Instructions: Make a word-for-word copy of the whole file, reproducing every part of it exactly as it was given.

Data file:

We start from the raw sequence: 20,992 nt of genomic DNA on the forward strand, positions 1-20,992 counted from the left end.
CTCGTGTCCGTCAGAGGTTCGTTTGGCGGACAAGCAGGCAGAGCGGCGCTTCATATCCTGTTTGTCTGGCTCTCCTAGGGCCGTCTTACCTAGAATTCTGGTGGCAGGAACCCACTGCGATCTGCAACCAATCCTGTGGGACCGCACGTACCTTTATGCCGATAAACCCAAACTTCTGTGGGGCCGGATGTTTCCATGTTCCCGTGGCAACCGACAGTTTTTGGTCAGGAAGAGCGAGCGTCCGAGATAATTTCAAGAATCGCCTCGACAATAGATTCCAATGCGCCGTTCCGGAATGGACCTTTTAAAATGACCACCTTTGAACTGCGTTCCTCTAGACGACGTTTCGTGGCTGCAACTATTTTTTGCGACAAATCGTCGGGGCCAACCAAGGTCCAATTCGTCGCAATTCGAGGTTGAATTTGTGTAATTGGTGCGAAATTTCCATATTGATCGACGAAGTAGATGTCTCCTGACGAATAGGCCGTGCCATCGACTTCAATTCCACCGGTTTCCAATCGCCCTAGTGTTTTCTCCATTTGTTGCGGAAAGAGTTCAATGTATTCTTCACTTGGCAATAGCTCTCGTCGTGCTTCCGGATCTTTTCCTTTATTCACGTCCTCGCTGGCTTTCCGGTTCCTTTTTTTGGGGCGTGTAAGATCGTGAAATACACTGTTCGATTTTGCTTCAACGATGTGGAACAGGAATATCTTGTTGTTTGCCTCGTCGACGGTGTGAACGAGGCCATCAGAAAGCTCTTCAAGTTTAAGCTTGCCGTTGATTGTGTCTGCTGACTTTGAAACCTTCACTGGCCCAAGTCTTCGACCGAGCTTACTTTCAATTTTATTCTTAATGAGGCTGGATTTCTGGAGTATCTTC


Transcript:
We start from the raw sequence: 20,992 nt of genomic DNA on the forward strand, positions 1-20,992 counted from the left end.
CTCGTGTCCGTCAGAGGTTCGTTTGGCGGACAAGCAGGCAGAGCGGCGCTTCATATCCTGTTTGTCTGGCTCTCCTAGGGCCGTCTTACCTAGAATTCTGGTGGCAGGAACCCACTGCGATCTGCAACCAATCCTGTGGGACCGCACGTACCTTTATGCCGATAAACCCAAACTTCTGTGGGGCCGGATGTTTCCATGTTCCCGTGGCAACCGACAGTTTTTGGTCAGGAAGAGCGAGCGTCCGAGATAATTTCAAGAATCGCCTCGACAATAGATTCCAATGCGCCGTTCCGGAATGGACCTTTTAAAATGACCACCTTTGAACTGCGTTCCTCTAGACGACGTTTCGTGGCTGCAACTATTTTTTGCGACAAATCGTCGGGGCCAACCAAGGTCCAATTCGTCGCAATTCGAGGTTGAATTTGTGTAATTGGTGCGAAATTTCCATATTGATCGACGAAGTAGATGTCTCCTGACGAATAGGCCGTGCCATCGACTTCAATTCCACCGGTTTCCAATCGCCCTAGTGTTTTCTCCATTTGTTGCGGAAAGAGTTCAATGTATTCTTCACTTGGCAATAGCTCTCGTCGTGCTTCCGGATCTTTTCCTTTATTCACGTCCTCGCTGGCTTTCCGGTTCCTTTTTTTGGGGCGTGTAAGATCGTGAAATACACTGTTCGATTTTGCTTCAACGATGTGGAACAGGAATATCTTGTTGTTTGCCTCGTCGACGGTGTGAACGAGGCCATCAGAAAGCTCTTCAAGTTTAAGCTTGCCGTTGATTGTGTCTGCTGACTTTGAAACCTTCACTGGCCCAAGTCTTCGACCGAGCTTACTTTCAATTTTATTCTTAATGAGGCTGGATTTCTGGAGTATCTTC